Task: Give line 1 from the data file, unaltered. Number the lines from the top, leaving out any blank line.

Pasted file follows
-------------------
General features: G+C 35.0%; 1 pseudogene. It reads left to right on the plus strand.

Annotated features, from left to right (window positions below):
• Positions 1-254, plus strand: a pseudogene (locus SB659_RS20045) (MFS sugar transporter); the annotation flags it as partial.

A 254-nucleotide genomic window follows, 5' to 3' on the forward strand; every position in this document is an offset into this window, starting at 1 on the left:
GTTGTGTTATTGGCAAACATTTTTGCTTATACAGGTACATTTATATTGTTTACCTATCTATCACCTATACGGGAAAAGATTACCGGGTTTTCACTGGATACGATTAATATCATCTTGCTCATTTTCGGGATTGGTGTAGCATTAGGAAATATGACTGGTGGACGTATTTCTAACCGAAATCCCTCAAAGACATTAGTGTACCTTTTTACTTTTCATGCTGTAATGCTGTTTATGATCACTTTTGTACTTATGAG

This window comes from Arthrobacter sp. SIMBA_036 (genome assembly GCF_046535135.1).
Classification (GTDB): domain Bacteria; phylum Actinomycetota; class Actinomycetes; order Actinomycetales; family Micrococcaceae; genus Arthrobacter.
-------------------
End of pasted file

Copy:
General features: G+C 35.0%; 1 pseudogene. It reads left to right on the plus strand.